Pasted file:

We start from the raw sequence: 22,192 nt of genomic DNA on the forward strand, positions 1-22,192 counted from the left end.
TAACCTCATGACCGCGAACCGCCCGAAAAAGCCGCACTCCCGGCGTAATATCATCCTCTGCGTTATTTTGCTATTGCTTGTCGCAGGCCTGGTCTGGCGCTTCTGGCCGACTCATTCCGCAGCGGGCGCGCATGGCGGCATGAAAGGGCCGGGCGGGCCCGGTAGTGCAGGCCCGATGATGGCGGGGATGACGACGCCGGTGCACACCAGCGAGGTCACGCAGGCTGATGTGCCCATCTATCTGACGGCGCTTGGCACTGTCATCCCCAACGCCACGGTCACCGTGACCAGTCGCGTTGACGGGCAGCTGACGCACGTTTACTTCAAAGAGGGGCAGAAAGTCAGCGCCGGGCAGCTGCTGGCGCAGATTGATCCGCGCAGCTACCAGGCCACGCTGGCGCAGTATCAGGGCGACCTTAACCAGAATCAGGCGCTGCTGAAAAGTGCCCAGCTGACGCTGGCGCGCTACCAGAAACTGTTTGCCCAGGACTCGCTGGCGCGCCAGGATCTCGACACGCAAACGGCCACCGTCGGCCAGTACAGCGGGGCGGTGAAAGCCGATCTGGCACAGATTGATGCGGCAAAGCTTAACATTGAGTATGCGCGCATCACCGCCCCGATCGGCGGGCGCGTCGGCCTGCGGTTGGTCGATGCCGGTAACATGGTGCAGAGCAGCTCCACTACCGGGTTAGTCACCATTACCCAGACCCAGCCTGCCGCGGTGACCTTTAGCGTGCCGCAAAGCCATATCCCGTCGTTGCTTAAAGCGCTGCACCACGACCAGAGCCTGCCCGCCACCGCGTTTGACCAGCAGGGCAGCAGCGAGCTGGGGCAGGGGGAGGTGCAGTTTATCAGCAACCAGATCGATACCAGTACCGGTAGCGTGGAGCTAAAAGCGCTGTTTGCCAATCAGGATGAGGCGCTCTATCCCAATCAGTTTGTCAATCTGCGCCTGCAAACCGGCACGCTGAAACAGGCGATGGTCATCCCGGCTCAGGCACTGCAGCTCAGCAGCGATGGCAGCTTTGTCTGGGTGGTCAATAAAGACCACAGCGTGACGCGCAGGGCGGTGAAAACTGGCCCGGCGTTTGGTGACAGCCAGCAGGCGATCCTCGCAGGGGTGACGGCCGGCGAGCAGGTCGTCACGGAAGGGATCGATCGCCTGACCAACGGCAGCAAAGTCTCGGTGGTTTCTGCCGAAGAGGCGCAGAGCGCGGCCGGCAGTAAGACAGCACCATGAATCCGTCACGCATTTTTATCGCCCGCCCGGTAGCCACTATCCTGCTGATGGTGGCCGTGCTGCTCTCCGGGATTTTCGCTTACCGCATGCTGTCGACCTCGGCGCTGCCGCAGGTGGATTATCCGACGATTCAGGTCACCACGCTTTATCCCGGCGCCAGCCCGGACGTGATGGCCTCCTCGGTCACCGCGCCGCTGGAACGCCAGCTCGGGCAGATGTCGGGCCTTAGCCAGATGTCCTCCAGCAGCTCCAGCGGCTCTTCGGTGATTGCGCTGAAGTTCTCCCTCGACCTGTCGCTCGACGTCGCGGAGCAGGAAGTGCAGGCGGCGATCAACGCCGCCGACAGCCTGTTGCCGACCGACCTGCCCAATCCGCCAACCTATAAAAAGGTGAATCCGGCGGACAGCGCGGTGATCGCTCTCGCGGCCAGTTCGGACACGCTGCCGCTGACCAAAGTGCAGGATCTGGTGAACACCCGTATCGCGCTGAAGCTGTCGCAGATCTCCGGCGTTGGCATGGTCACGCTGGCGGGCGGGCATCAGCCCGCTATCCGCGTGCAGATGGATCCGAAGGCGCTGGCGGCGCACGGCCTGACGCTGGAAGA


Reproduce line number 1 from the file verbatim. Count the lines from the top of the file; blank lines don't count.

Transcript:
We start from the raw sequence: 22,192 nt of genomic DNA on the forward strand, positions 1-22,192 counted from the left end.